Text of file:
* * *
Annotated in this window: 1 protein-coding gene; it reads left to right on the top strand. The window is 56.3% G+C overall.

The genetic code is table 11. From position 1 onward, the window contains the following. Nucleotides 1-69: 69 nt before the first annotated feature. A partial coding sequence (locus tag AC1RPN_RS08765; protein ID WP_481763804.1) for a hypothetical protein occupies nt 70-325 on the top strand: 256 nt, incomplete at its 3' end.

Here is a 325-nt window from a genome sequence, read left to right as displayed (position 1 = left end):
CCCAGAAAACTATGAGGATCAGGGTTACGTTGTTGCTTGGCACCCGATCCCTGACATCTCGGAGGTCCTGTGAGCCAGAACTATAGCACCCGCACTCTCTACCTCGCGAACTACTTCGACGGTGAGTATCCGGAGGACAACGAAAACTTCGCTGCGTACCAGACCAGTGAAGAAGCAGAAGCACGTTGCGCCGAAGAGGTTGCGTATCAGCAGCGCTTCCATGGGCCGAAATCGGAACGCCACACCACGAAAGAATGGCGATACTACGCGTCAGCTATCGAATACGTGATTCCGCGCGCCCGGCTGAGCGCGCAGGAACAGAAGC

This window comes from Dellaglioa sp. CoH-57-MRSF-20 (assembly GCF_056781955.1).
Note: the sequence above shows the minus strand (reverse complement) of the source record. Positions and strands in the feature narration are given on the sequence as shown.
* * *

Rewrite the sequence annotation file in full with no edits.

Annotated in this window: 1 protein-coding gene; it reads left to right on the top strand. The window is 56.3% G+C overall.

The genetic code is table 11. From position 1 onward, the window contains the following. Nucleotides 1-69: 69 nt before the first annotated feature. A partial coding sequence (locus tag AC1RPN_RS08765; protein ID WP_481763804.1) for a hypothetical protein occupies nt 70-325 on the top strand: 256 nt, incomplete at its 3' end.

Here is a 325-nt window from a genome sequence, read left to right as displayed (position 1 = left end):
CCCAGAAAACTATGAGGATCAGGGTTACGTTGTTGCTTGGCACCCGATCCCTGACATCTCGGAGGTCCTGTGAGCCAGAACTATAGCACCCGCACTCTCTACCTCGCGAACTACTTCGACGGTGAGTATCCGGAGGACAACGAAAACTTCGCTGCGTACCAGACCAGTGAAGAAGCAGAAGCACGTTGCGCCGAAGAGGTTGCGTATCAGCAGCGCTTCCATGGGCCGAAATCGGAACGCCACACCACGAAAGAATGGCGATACTACGCGTCAGCTATCGAATACGTGATTCCGCGCGCCCGGCTGAGCGCGCAGGAACAGAAGC

This window comes from Dellaglioa sp. CoH-57-MRSF-20 (assembly GCF_056781955.1).
Note: the sequence above shows the minus strand (reverse complement) of the source record. Positions and strands in the feature narration are given on the sequence as shown.